gms | German Medical Science

GMS Journal for Medical Education

Gesellschaft für Medizinische Ausbildung (GMA)

ISSN 2366-5017

Perspective matters: assessment of medical students' communication and interpersonal skills by simulated patients from the internal and external patient perspective

article communication competencies

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  • Sarah Prediger - Universitätsklinikum Hamburg-Eppendorf, III. Medizinische Klinik, Hamburg, Germany
  • corresponding author Sigrid Harendza - Universitätsklinikum Hamburg-Eppendorf, III. Medizinische Klinik, Hamburg, Germany

GMS J Med Educ 2021;38(4):Doc82

doi: 10.3205/zma001478, urn:nbn:de:0183-zma0014784

This is the English version of the article.
The German version can be found at:

Received: July 25, 2020
Revised: December 16, 2020
Accepted: February 16, 2021
Published: April 15, 2021

© 2021 Prediger et al.
This is an Open Access article distributed under the terms of the Creative Commons Attribution 4.0 License. See license information at


Background: Communication and interpersonals skills are important qualities of professionalism in medicine. In medical curricula, they are usually acquired in communication trainings and assessed in OSCEs. Studies show correlations as well as differences between communication ratings of examiners and simulated patients. In our study, simulated patients assessed medical students’ communication and interpersonal skills after a consultation hour from the internal and the external patient perspective.

Methods: In December 2019, 52 final-year medical students participated in a consultation hour as part of a simulated first day of residency assessment. They were assessed twice with a questionnaire for communication and interpersonal skills (ComCare) by the simulated patients:

directly after each consultation from the internal perspective of the patient’s view (internal perspective) and
four month later from the 208 consultation videos from an external perspective of the patient’s view (external perspective).

All eight ComCare items were assessed on a five-point Likert scale (1=full disagreement to 5=full agreement). Differences between the item means of internal and external perspective were examined by paired t-tests.

Results: Overall, significantly higher ratings were found for all ComCare items from the external perspective except for the item “Interest”. Ratings for the items “Language” and “Listening” were significantly higher from the external perspective for all simulated patients. Significantly higher ratings for all items from the external perspective were observed for two simulated patients.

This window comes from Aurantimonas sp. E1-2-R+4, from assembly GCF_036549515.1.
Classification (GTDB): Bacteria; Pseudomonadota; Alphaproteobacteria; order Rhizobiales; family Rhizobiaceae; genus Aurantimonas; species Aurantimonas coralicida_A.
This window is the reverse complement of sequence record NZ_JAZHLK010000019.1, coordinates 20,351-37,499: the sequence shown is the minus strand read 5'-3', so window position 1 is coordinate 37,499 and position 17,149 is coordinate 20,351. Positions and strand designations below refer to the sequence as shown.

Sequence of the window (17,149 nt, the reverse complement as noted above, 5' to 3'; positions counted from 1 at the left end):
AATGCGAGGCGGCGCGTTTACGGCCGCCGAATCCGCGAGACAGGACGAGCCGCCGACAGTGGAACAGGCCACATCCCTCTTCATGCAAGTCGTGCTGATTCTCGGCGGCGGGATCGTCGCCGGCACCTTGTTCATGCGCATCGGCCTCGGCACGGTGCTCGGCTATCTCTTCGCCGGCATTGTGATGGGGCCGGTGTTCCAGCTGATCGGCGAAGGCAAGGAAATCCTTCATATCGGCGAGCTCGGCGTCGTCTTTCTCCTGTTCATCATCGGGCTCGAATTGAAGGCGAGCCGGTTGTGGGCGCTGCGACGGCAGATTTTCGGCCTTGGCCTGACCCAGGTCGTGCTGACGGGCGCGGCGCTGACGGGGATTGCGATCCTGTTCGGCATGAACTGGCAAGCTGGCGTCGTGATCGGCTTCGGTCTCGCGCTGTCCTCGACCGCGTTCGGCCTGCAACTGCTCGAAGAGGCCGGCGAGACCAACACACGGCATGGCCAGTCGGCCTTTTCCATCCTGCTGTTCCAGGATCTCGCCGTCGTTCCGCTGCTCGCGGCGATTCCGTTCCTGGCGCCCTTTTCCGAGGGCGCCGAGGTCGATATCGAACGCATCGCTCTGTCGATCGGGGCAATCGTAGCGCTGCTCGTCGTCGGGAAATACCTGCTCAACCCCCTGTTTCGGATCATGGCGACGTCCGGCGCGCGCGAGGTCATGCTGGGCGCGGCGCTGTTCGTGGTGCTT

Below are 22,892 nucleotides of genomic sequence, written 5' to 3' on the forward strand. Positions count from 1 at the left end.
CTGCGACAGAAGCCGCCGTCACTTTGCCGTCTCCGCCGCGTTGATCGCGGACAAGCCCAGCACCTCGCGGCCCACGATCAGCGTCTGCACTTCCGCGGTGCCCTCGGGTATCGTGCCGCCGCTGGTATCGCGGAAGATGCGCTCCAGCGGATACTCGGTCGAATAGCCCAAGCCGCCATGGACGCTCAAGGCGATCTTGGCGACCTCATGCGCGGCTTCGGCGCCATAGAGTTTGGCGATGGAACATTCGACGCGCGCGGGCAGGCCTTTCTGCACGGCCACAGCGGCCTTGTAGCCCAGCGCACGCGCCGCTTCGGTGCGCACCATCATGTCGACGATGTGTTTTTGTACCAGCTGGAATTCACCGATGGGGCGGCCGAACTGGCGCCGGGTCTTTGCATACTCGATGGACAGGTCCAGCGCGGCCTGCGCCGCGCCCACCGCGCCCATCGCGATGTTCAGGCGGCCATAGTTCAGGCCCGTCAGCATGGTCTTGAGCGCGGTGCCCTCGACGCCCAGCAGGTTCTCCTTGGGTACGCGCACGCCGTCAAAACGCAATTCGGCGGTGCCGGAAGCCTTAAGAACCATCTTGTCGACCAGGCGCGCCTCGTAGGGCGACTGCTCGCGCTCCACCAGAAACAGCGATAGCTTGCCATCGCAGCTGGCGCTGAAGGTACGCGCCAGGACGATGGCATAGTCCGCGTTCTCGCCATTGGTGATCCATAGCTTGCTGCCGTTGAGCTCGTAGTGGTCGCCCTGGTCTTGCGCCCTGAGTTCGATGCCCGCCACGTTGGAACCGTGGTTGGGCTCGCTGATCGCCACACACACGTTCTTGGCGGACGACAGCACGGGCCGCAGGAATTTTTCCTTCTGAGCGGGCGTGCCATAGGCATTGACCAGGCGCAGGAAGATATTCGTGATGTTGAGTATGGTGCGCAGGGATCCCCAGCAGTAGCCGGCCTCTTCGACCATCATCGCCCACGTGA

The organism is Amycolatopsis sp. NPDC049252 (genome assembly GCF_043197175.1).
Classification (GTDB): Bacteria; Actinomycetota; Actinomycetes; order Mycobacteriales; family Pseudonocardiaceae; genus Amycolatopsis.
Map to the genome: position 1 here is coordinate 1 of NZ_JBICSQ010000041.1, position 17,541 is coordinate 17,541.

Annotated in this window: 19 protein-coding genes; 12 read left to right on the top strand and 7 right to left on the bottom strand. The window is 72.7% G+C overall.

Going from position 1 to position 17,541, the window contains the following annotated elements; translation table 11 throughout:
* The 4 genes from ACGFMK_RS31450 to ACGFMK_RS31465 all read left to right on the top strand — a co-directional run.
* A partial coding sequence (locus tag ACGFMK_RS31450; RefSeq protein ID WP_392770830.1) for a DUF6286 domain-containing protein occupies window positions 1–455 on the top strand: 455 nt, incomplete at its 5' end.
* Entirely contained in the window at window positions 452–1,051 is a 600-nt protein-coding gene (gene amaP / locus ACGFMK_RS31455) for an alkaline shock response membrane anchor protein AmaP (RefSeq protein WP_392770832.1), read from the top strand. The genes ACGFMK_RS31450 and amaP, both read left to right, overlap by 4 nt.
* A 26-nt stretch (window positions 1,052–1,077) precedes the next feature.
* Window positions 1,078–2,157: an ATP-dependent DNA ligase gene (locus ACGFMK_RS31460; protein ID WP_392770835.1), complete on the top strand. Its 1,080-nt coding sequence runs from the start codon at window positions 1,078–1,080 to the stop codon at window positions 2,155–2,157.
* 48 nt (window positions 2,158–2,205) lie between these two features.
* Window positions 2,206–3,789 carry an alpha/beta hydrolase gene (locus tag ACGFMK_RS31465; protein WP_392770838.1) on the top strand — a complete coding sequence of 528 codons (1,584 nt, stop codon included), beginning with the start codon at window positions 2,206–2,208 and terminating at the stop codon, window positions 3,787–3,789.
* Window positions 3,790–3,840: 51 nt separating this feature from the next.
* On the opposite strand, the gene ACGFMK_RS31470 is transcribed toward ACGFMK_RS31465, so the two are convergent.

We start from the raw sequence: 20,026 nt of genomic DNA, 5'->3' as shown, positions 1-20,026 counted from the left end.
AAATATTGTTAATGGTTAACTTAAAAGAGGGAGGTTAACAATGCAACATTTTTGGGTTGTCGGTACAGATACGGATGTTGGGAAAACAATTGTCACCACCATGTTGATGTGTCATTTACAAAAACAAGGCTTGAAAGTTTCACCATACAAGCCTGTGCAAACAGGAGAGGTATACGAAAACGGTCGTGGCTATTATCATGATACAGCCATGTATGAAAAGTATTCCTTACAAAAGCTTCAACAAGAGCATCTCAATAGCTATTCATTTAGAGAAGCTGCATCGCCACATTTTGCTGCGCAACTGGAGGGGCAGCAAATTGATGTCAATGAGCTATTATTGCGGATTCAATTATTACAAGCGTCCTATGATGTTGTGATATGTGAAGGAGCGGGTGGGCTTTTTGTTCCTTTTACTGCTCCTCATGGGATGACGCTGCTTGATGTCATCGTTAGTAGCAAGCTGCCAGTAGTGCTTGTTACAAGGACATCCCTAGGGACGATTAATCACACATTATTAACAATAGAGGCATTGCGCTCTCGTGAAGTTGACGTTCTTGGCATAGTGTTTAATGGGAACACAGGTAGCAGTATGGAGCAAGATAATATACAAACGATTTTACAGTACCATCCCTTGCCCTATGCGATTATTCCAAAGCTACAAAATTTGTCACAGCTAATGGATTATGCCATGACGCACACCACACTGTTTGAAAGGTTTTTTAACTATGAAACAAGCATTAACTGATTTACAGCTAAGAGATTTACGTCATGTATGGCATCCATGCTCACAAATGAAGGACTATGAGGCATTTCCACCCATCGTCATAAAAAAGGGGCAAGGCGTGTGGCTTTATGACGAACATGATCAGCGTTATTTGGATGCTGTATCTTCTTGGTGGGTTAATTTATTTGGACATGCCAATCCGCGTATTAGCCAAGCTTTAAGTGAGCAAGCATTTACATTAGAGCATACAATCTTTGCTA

Conclusion: Simulated patients’ ratings after a conversation seem to represent a more authentic view on students’ communication and interpersonal skills because of the emotionally experienced situation. The evaluation of those skills from a simulated patient perspective could be a valuable complement to communication ratings by examiners.

Keywords: assessment, communication, competence, interpersonal skills, patient perspective, simulated patients


Communication and interpersonals skills are important qualities of professionalism in medicine [1] and crucial elements in the delivery of good medical care and patient satisfaction [2], [3]. Undergraduate medical students usually receive communication trainings addressing empathy and interpersonal skills in their curriculum [4] and the assessment of communication skills often takes place in objective structured clinical examinations (OSCE) [5]. With respect to communication skills, mild, but significant correlations between simulated patients and examiners were found for warmth of greeting, listening skills, respect, and concern for the patient as a person in an OSCE [6]. While some studies found moderate to high correlations between simulated patients and examiners empathy ratings [7], [8], higher empathy ratings by simulated patients compared with examiner ratings in a clinical exam setting have been detected [9]. This study suggested further training for simulated patients to standardize empathy ratings and improve inter-rater reliability. Trained simulated patients have been shown to act as consistent raters for communications skills [10]. The research question for our study was, whether trained simulated patients assessed medical students’ communication and interpersonal skills after physician-patient encounters from the internal perspective of the patient’s view (short: internal perspective) in the same way than from an external perspective of the patient’s view (short: external perspective) when rating the videographed interviews four months later. We hypothesize that a rating from these two different perspectives will lead to different assessments.

Project description and methods

Based on a validated 360-degree assessment for medical students, which simulates a first day of residency [11], we developed a competence-based training for final-year medical students in the newly founded Center for Training and Assessment of Medical Competences at the University Hospital Hamburg Eppendorf. In this training, participants complete three phases in the role of a physician:

a consultation hour with four simulated patients per participant,
a patient-management-phase with an online-patient-documentation-form, and
a case presentation of one of the simulated patients.

In December 2019, 52 medical students in the first third of their final year participated in this training. The eight simulated patients – detailed role descriptions are described elsewhere [12] filled out a questionnaire for communication and interpersonal skills (ComCare) after every consultation [13]. Its eight items were assessed on a five-point Likert scale (1=full disagreement to 5=full agreement). All consultations were videographed (N=208). All simulated patients had received a rater training in December 2019. They rehearsed their respective patient role with either a real physician or a final year student who acted as their interview partners. After each interview, they filled out the ComCare questionnaire. The ComCare items were discussed and typical anchors to recognize behaviour linked to each item were defined.